I wonder about designers who don’t do anything with their hands.
I don’t know what will happen, because this just started. This new barbarism. Maybe it’s like when they invented printing. The whole society changed. But I’m sure people at the time said, “Ah! It’s a disaster! The paper is horrible! No more gold leaf drawings! These books are a disaster!” I might be saying the same about computers. I don’t know.
You’ve done a lot of writing throughout your career. Are you currently working on anything?
A book of collected writings came out last year. Now I am trying to write an autobiography, but I don’t know if I will finish because it’s a horrible job.
The collected writings were another case where you had to go over old work. Like going through that room and looking at the Olivetti typewriter. What was it like reading your writings as a young man? Did you recognize that Ettore?
Yes. I recognized that the writing belongs, first of all, to another era. It was just after the war, so the design problems were totally different. I also went through a time when I was friends with the beat poets and acquainted with their new way of writing. So I was exploring the way words work. Today I deal mostly with the unknown.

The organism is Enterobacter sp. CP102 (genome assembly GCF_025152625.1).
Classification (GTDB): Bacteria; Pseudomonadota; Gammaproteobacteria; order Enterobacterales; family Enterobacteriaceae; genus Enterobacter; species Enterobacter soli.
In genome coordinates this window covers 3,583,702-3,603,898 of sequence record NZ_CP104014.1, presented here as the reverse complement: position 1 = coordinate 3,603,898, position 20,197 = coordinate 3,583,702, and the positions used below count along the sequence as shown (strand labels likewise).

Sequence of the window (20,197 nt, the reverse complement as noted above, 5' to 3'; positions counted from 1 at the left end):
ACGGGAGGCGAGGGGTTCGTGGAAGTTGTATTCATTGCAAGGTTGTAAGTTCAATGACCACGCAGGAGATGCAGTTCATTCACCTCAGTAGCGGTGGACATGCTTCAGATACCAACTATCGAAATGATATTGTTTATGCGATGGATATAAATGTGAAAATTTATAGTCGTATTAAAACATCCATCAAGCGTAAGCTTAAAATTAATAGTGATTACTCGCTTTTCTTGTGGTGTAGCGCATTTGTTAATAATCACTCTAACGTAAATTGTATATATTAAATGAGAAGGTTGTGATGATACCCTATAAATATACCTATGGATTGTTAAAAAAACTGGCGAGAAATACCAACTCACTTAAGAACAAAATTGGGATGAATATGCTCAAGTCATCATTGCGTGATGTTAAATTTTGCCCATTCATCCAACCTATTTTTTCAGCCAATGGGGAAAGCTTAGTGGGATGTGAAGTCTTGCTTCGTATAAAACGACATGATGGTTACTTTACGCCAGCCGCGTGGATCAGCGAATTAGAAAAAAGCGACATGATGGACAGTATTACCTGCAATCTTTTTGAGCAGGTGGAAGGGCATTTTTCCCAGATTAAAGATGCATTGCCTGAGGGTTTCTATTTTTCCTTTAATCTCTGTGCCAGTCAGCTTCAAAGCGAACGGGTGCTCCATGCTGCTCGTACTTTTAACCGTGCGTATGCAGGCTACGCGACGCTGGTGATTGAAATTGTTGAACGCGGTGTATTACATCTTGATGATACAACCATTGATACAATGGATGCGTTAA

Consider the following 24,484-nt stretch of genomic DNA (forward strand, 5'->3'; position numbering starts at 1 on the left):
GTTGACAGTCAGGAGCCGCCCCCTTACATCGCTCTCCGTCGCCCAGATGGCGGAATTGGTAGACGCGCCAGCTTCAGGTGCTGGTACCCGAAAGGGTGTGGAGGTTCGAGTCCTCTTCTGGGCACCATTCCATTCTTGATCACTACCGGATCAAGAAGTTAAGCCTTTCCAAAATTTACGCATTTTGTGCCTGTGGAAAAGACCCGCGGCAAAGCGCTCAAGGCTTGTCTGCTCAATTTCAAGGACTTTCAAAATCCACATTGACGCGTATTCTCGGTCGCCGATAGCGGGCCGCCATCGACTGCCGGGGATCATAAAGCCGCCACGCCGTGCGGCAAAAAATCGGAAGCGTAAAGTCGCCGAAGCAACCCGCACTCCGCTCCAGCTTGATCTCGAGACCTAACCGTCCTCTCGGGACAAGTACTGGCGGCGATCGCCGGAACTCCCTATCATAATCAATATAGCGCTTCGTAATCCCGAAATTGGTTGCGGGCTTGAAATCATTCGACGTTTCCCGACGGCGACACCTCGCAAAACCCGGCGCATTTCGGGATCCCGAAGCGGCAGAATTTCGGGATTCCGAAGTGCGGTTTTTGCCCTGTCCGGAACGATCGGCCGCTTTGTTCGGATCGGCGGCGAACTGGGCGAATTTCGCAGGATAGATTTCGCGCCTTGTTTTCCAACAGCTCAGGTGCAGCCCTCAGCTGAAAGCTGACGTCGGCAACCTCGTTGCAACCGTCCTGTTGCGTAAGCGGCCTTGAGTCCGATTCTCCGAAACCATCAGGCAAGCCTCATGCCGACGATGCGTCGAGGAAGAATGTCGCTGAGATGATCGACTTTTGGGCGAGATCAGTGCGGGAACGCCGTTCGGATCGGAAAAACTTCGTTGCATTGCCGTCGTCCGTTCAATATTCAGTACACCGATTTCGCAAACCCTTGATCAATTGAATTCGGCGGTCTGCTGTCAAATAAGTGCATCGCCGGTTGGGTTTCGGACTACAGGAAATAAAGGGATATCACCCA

When you’re young, you think you’re the first man in the world. Then slowly, you come to think that maybe the borders of thought are vague all the time, and life is more a comedy than a drama. You’re a bit more suspicious. You use more refined words. But now I read the old work and think: okay, at that moment I could write that way.
When Memphis took off, did you realize then that you were starting a kind of movement?
No. We realized that we were a group with a new approach. We did not consider ourselves a movement. You never really realize what you’re doing when you’re in the middle of it. We were just people drunk for existence, drunk for life.